Month: October, 2018

Yes, You Can Actually Work Yourself To Death. But Is That A Surprise?

A recent study found that the less control you have over your job, the more likely you are to drop dead.

Researchers studied 2,363 Wisconsin residents in their 60s for seven years, and found that “those in high-stress jobs with little control over their workflow die younger or are less healthy than those who have more flexibility and discretion in their jobs and are able to set their own goals as part of their employment.

They also found that people with less control in demanding jobs were 15.4% more likely to die than those with more liberty to structure their own timelines and goals.

They recommend that employers ease up a bit, for the good of all and suggest “job crafting,” which involves employees to redesign their jobs to make them more meaningful.

The more freedom employees in stressful jobs have, in other words, the more they flourish.

It doesn’t matter whether you’re in a Twinkie factory or managing a hedge fund – if you get to choose when you have your coffee break and what you want to get done before that, you’re more likely to be productive, and to live to work another day.




If the boss lays off trying to control you all the time, you also get better at your job.

These research subjects were a bunch of 60-year-olds, but the principles easily transfer to managing, say, 6-year-olds.

We parents know this – give ‘em freedom (or the illusion of freedom) and they’ll grow in confidence and become more competent human beings.

Job angst is very real. In Japan, there is a word for dropping dead from work stress: karoshi. However, let us remember the word for dropping dead from no work and no possibility of work: starvation.

Sure, spending your days feeling seasick in a Twinkie factory is awful. But spending your days wondering how you’re going to feed your children has to be worse.

We don’t all have control of our work circumstances, our bosses or too many other factors that box us in to the lives we’ve (sort of) chosen. But sometimes there are choices even within tight constraints.

Herman Melville’s character Bartleby, who had a drab office job, one day simply said: “I would prefer not to.” He got away with it.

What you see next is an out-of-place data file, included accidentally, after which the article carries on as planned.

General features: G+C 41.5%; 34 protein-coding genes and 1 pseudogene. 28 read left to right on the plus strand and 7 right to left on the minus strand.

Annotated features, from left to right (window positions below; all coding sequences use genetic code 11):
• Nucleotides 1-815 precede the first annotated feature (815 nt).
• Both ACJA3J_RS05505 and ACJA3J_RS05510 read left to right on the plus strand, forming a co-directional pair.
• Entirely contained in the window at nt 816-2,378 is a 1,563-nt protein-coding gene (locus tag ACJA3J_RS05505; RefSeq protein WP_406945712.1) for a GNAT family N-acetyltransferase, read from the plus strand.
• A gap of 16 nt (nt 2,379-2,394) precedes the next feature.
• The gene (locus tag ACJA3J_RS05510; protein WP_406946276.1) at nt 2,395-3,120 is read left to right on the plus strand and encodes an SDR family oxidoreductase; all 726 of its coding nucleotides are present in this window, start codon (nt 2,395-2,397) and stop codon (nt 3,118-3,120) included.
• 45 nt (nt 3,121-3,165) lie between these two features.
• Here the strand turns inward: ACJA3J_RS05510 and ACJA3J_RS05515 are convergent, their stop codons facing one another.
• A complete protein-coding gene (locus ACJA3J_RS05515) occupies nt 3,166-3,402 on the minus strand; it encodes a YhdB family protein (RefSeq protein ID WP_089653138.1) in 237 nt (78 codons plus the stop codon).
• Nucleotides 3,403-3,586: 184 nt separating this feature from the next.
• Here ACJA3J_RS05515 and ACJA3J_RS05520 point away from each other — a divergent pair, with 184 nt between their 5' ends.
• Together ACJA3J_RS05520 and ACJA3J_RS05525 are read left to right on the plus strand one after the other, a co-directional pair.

Perhaps, armed with scientific proof that the alternative might be a shorter life on this marvelous earth, we can all find some courage and fight to have more autonomy at our jobs.

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Space Crew Survives Plunge To Earth After Russian Rocket Fails

A Russian cosmonaut and a U.S. astronaut were safe on Thursday after a Soyuz rocket bound for the International Space Station failed in mid-air two minutes after liftoff in Kazakhstan, leading to a dramatic emergency landing.

The two-man crew, Russian cosmonaut Alexei Ovchinin and American Nick Hague, landed unharmed on the Kazakh desert steppe as rescue crews raced to reach them, according to the U.S. space agency NASA and Russia’s space agency Roscosmos.




The mishap occurred as the first and second stages of a Russian booster rocket separated shortly after the launch from Kazakhstan’s Soviet-era cosmodrome of Baikonur.

The Soyuz capsule carrying Ovchinin and Hague separated from the malfunctioning Russian rocket and plunged 31 miles (50 km) down to the surface, with parachutes helping to slow its speed, NASA said.

A cloud of sand billowed up as the capsule landed after what NASA called a 34-minute steep ballistic descent.

Video from inside the capsule showed the two men being shaken around at the moment the failure occurred, with their arms and legs flailing. Ovchinin can be heard saying, “That was a quick flight.”

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Why Is Pluto No Longer A Planet?

In 2006, Pluto was voted out of the planetary club by members of the International Astronomical Union

But in 2006, it was relegated to the status of dwarf planet by the International Astronomical Union (IAU). So why was Pluto demoted?

Where did the controversy start?

Pluto was discovered in 1930 by US astronomer Clyde Tombaugh, who was using the Lowell Observatory in Arizona.

Textbooks were swiftly updated to list this ninth member in the club. But over subsequent decades, astronomers began to wonder whether Pluto might simply be the first of a population of small, icy bodies beyond the orbit of Neptune.